“He served fantastic, apart from the first game where I had the chance there. Didn't really have any opportunities. Then that puts pressure on you. The pressure builds throughout the set that way,” said Murray, who is now 1-5 against Federer in grand slam matches.

“Obviously got broken right at the end all of the sets. But didn't actually play a bad match. Played pretty well.”

Wednesday, July 8, 2015

WIMBLEDON: Djokovic ready for Cilic rematch in the quarters


After surviving what he describes as “one of the toughest matches in his Wimbledon career” against Kevin Anderson, Novak Djokovic had little time to regroup ahead of another face-off with a cannon-server, Marin Cilic, in the quarter-finals on Wednesday.

Djokovic will be playing for a third consecutive day having had to come back to Court 1 on Tuesday to play the fifth set of his suspended fourth round with Anderson, which was halted due to fading light on Monday night.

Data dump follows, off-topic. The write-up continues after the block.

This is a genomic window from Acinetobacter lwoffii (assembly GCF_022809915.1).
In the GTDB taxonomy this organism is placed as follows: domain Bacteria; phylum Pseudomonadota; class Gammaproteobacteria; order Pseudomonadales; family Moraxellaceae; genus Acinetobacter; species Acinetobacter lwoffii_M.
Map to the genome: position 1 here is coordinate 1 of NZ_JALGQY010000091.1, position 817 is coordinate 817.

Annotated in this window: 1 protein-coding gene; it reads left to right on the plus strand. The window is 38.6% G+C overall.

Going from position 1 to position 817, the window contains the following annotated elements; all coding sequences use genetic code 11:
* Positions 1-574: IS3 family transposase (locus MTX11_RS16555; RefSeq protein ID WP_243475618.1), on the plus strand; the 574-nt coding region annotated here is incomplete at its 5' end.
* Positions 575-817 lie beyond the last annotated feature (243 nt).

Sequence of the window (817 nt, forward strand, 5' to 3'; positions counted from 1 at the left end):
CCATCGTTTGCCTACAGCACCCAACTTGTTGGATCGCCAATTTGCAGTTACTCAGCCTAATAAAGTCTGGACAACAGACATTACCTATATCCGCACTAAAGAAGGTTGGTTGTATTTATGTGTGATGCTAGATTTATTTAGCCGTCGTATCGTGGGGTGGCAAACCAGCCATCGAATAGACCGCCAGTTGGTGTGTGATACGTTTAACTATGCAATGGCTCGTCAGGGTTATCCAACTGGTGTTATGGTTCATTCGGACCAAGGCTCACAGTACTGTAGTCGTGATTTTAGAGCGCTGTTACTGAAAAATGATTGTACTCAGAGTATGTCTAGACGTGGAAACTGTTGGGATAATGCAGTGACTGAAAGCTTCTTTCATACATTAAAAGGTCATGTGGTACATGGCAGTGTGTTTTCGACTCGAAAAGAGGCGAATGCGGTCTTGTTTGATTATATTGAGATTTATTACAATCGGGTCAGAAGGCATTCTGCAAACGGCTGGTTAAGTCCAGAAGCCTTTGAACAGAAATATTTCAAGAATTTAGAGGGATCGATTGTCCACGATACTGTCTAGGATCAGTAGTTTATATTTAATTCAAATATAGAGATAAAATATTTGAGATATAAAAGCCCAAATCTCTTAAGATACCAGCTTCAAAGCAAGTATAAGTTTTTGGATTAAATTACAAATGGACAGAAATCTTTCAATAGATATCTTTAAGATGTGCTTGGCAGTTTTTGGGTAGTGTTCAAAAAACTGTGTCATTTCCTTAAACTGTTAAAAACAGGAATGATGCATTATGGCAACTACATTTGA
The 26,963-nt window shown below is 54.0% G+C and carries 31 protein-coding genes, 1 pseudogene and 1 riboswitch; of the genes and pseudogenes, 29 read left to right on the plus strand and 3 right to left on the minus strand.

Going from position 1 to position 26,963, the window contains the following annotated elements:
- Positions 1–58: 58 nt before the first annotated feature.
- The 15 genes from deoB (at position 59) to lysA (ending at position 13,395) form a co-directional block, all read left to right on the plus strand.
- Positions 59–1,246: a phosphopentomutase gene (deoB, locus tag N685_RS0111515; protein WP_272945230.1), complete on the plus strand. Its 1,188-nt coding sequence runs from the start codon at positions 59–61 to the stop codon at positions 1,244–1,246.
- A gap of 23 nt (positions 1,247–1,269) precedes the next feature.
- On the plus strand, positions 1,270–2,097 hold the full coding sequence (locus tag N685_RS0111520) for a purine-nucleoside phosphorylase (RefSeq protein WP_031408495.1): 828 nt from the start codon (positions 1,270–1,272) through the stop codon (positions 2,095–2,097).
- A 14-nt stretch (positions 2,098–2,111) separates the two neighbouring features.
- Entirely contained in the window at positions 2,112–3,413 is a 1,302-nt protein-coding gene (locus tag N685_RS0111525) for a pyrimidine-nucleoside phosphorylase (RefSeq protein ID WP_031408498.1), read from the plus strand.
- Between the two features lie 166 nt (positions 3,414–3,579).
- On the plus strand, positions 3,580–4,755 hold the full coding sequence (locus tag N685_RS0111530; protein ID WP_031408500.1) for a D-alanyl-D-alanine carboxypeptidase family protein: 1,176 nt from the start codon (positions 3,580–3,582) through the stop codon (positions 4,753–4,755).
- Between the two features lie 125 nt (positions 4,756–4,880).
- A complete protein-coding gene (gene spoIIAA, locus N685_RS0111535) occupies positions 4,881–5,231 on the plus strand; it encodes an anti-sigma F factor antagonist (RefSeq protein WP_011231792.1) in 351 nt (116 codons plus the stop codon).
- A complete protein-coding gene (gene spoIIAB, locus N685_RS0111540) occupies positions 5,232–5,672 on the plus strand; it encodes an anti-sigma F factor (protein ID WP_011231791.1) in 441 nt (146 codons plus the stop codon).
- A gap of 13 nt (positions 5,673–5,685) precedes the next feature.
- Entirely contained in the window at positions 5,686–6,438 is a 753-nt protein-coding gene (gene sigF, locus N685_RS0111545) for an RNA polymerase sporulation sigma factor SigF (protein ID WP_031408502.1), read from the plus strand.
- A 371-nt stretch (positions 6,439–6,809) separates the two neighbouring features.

After trailing by two sets to love, Djokovic had levelled the match to force a deciding fifth.

Upon resumption on Tuesday, there were no signs of Anderson slowing down as the South African power-hitter was holding his games to love and piling the pressure on Djokovic throughout most of the set.

By 5-4, Anderson had blasted 40 aces and was landing 80 per cent of his first serves in.

But one nervy 11th game saw the No14 seed double fault twice – his first of the set – and it was all Djokovic needed to pounce. The top-seeded defending champion broke, held, and clawed his way into his 25th consecutive grand slam quarter-final.

“I was helpless on my return,” Djokovic said on TV as he walked off the court.

He added later in his press conference: “It was a very difficult match, one of the most difficult in my Wimbledon career, that's for sure,” said a relieved Djokovic on Tuesday.

“I thought Kevin played exceptionally well throughout the entire match. Maybe he dropped his level a little bit in the third set. But other than that, he was serving very efficiently, very powerful serve. Also high percentage of first serves. It was very difficult for me to read because he has a same toss for every direction.”

In the quarter-finals today, Djokovic will have a rematch with Cilic, who lost to the Serb in five sets at the same stage here at the All England Club last year then went on to make a stunning run to the US Open title.